The ink has just dried on the Dodd-Frank financial overhaul law, but there is already talk among some about changing the legislation.
NAFCU has already written a letter to lawmakers suggesting changes, and its officials have outlined concerns during their meetings with Treasury Department officials and regulators. CUNA hasn't sent a letter to lawmakers and has no imminent plans to do so. However, its officials have also spoken with regulators about concerns over what it calls excessive regulatory burden.
Spokesmen for the Senate Banking Committee and House Financial Services Committee said there are no current plans to revisit the legislation, which President Obama signed in July.
In its letter to the top members of the House and Senate panels, NAFCU requested more transition time, an adjustment of certain thresholds for inflation and clarification of the mortgage rules.
NAFCU President/CEO Fred Becker wrote that these "corrections and clarifications" would give credit unions more time to comply and ensure that they aren't faced with unintended consequences.
Because the law creates "an overwhelming number of new compliance burdens" for credit unions, Congress should postpone the implementation date for certain provisions until the summer of 2012, Becker wrote.
He also recommended that lawmakers be more specific in instructing the Federal Reserve about what it should take into consideration when regulating interchange fees.
Becker wrote that because of inflation, more credit unions will find their assets exceeding $10 billion-which will cause them to be subject to supervision of the new consumer agency. Therefore, lawmakers should mandate that the monetary thresholds be adjusted for inflation.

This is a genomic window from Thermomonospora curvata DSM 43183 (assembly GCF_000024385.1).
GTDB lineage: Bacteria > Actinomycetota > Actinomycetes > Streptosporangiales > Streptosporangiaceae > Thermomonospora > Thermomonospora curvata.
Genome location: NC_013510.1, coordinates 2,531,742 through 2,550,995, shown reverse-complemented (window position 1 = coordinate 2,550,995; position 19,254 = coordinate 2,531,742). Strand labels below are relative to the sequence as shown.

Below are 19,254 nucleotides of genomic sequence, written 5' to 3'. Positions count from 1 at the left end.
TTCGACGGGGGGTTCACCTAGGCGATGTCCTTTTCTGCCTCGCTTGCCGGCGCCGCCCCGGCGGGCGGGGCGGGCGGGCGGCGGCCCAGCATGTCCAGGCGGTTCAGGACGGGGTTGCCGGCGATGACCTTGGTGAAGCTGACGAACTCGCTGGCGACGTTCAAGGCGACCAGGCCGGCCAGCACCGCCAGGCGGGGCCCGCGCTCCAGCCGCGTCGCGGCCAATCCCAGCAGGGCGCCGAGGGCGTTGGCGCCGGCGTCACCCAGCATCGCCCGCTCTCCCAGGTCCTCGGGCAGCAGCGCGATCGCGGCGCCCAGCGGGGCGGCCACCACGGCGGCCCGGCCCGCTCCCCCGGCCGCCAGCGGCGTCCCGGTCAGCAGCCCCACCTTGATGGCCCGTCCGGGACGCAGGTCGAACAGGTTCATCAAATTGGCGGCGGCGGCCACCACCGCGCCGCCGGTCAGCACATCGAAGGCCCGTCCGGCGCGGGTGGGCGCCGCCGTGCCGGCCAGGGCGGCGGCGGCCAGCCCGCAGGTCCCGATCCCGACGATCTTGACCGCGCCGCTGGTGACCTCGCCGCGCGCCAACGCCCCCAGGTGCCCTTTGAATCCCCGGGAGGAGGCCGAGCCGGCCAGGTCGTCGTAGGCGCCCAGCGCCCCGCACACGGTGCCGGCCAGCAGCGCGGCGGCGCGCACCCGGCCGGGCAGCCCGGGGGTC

Among the other changes the letter calls for are for Congress to mandate a combined mortgage rule to avoid confusion that exists about the mortgage disclosure process; clarify what access the new consumer agency has to financial reports issued by the NCUA and other regulators as part of the reexamination process; and lower the penalties for violations of the rules mandating that credit unions and other financial institutions report appraisers who violate applicable codes and laws.
Becker also suggests that lawmakers change the bill's definition of "remittance transfer," which he said it overly broad and would cause "significant compliance obstacles."
Executives at CUNA and NAFCU have both met with Elizabeth Warren, who is setting up the new Bureau of Consumer Financial Protection that was established by the law.
Both declined to characterize their conversations, although they said they made the case that they hope any new regulations are offset by reductions in the regulatory burden in other areas.
CUNA President/CEO Bill Cheney said he hopes that the regulatory policy of the new agency will include a concerted effort "to consolidate and streamline consumer protection rules."